Image: Behind the Scenes Image from Cathedral of the Pines (detail) © Crewdson Studio. Courtesy Gagosian Gallery.
In this short essay, Clare Grafik considers her first encounter with Gregory Crewdson’s work, in relationship to his new project Cathedral of the Pines, currently on view at TPG. The essay is available in the new issue of Loose Associations, our gallery publication dedicated to photography and image culture.
I first came across Gregory Crewdson’s work in a catalogue of the now seminal MoMA exhibition Pleasures and Terrors of Domestic Comfort by Peter Galassi in 1991. This exhibition and book featured establishment figures from the American photographic scene such as Lee Friedlander and William Eggleston, alongside artists including Cindy Sherman, Laurie Simmons, Nan Goldin and the emerging figures of Philip-Lorca DiCorcia, and Crewdson himself. The dynamism of Galassi’s curation, which juxtaposed works across genres and contrasted established and experimental practices, was formative for a new generation of photographers. Pleasures and Terrors… also excavated a subject which would continue to fascinate and inspire Crewdson in particular: the contemporary state of the American Dream and the dark underpinnings of the suburban psyche.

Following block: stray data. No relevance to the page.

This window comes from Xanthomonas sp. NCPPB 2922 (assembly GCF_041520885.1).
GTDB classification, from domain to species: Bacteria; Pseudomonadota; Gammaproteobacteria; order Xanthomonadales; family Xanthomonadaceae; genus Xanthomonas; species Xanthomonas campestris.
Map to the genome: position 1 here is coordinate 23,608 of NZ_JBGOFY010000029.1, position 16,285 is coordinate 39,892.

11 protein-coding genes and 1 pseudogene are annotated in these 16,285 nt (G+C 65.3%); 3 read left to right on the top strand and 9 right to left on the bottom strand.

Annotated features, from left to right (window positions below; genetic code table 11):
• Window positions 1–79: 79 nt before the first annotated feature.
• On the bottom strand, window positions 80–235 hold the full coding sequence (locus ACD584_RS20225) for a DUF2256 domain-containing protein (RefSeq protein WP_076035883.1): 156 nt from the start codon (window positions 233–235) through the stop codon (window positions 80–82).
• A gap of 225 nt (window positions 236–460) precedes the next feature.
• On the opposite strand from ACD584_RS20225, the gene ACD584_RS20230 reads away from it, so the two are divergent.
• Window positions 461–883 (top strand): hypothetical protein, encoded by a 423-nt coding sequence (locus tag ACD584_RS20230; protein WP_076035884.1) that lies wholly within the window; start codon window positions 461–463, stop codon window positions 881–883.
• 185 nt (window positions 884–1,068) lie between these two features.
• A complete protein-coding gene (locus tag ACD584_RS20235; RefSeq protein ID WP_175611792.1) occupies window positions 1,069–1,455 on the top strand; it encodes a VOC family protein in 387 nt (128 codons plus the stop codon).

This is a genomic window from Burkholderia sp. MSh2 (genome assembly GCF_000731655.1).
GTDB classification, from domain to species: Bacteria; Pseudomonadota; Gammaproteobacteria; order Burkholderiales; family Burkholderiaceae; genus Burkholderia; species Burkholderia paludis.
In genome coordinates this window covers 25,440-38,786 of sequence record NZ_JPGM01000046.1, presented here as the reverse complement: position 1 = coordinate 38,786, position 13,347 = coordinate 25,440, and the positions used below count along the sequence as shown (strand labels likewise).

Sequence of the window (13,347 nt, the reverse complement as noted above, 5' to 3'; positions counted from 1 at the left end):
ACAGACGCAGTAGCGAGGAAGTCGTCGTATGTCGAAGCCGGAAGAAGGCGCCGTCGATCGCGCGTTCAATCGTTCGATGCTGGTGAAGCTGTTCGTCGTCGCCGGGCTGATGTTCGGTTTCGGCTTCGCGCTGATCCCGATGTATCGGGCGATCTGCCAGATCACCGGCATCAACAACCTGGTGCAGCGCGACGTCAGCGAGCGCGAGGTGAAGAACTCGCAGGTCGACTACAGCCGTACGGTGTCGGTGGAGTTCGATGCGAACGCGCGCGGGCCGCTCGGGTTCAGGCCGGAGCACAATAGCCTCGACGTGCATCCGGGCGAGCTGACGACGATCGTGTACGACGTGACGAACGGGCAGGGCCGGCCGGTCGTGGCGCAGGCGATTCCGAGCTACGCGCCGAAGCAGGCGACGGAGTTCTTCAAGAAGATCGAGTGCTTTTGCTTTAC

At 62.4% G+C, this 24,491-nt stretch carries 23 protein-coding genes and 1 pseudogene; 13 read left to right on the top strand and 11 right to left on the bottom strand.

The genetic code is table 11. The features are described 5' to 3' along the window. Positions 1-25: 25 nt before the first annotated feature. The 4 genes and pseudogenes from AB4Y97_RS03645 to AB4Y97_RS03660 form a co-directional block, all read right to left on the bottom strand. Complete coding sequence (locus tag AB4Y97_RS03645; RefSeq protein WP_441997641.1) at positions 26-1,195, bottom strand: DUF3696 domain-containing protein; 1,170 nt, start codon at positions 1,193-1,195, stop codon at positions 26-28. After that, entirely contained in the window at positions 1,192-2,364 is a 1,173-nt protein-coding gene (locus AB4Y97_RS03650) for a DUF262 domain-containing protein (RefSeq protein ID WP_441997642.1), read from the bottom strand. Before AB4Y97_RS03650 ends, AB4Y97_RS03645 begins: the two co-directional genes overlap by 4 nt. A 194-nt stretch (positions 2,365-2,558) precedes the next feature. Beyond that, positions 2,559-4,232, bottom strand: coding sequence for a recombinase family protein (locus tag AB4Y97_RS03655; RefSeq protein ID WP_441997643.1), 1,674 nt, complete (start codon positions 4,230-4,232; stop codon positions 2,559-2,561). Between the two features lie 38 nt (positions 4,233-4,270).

Crewdson’s early images, which utilised maquettes of small town streets and off-scale taxidermy animals, were striking surrealist dioramas. However, it was his two subsequent series Twilight (1998-2001) and Beneath the Roses (2003-08) that would identify him as a groundbreaking image-maker. Using production crews, lighting experts, actors and meticulous post-production processes, his photographs were cinematic in both scale and subject – relating more closely to the work of American filmmakers or painters such as Edward Hopper than to photography. Crewdson cites David Lynch’s 1986 neo-noir drama Blue Velvet and Spielberg’s earlier science fiction masterpiece Close Encounters of the Third Kind (1977) as particularly influential. However, Crewdson’s meticulously constructed mini-dramas deliberately hint at a narrative which never unfolds.
Behind the Scenes Image from Cathedral of the Pines © Crewdson Studio. Courtesy Gagosian Gallery.